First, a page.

AMMAN, Jordan (AP) _ In his first policy statement to Parliament, Prime Minister Zaid Rifai said Wednesday that his government will try to improve relations with other Arab countries and strengthen its military forces.

Rifai, whose 23-member Cabinet was appointed by King Hussein on April 4, vowed efforts to improve ''the unnatural, deteriorated relations between sister Arab states,'' to strengthen ties with non-aligned and socialist countries, and to cooperate with the West.

Although Rifai did not mention Syria by name, his government already has demonstrated that it wants better relations with Syria by canceling limits on farm trade, reviving a Jordanian-Syrian bank, and publicly congratulating Syria on its independence day.

But Rifai also urged continued support of Iraq in its war with Iran. Syria and Iraq are bitter rivals.

Rifai condemned terrorism against Jordanians abroad, which officials in the past have blamed on Syria, and said Jordan would maintain a strong defense.

Rifai said the terrorism ''is directed and planned by our Israeli enemy, either directly or indirectly.''

He said the first arms had arrived for Jordan's long-planned People's Army, a militia to supplement the armed forces, and training would begin soon.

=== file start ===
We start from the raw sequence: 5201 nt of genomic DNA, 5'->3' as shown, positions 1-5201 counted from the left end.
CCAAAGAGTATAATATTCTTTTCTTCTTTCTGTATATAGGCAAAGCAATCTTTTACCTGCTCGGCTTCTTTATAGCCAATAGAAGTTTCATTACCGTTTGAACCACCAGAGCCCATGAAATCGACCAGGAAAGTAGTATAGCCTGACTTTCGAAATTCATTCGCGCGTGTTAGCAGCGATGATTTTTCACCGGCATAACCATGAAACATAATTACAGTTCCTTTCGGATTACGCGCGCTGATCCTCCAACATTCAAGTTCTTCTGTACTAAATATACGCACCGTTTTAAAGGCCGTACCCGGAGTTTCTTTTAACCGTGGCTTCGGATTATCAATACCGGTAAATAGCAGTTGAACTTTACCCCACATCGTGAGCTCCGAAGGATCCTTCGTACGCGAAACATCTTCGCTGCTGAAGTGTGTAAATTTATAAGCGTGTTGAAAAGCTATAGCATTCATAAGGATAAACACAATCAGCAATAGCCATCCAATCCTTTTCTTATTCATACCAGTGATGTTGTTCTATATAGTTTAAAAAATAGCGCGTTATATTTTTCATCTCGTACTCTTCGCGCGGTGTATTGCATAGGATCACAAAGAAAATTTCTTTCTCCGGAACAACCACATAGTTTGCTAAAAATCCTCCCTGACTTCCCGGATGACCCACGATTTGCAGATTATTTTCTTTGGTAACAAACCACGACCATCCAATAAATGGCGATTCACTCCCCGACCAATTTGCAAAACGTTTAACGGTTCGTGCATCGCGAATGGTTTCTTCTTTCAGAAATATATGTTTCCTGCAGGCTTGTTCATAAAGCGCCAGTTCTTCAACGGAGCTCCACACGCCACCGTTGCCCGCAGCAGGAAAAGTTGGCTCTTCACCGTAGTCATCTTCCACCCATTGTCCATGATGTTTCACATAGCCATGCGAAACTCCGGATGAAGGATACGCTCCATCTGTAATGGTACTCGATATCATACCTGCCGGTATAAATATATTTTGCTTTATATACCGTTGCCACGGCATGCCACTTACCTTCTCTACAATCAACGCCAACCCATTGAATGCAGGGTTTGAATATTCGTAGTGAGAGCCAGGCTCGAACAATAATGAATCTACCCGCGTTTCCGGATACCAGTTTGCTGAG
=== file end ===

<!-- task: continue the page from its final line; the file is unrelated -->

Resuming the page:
The prime minister expressed support for King Hussein's peace action accord with the Palestine Liberation Organization and for involvement of ''all Arab countries and the international community'' in bringing peace to the region.

The United States and Israel have pushed for direct Arab-Israeli talks. Hussein and the PLO support an international Mideast peace conference.

Rifai indicated his government would draw up a plan to aid Arab residents of the Israeli-occupied West Bank. He mentioned efforts to improve housing, industry and agriculture and to help reduce growing unemployment.

In Jordan, Rifai said, the government planned to reorganize tax and investment laws and to ease administrative procedures to stimulate investment - including investment by the estimated 500,000 Jordanians living abroad.

He said Jordan may limit the number of Jordanian students going to universities outside Jordan. About 60,000 to 100,000 Jordanians now study abroad.

Parliament is to meet April 29 to consider a vote of confidence in the new government.

Officials said Wednesday that Jordan's small stock market has staged its strongest rally in 21/2 years, fueled by optimism that the new government will help private business.

The market's general manager, Hashem Sabbagh, said the price index of all shares rose by 7.8 percent in the first 17 days of April, reaching 119.5, while the value of stocks traded reached $7.6 million - almost equal to the full-month figures for January, February and March.

Jordan has been in a recession for more than two years due to ripple effects from the sluggish oil market. Aid from Arab governments has fallen and money sent home by Jordanian workers abroad, which accounted for about 20 percent of the gross national product last year, has leveled off after a decade of sharp increases.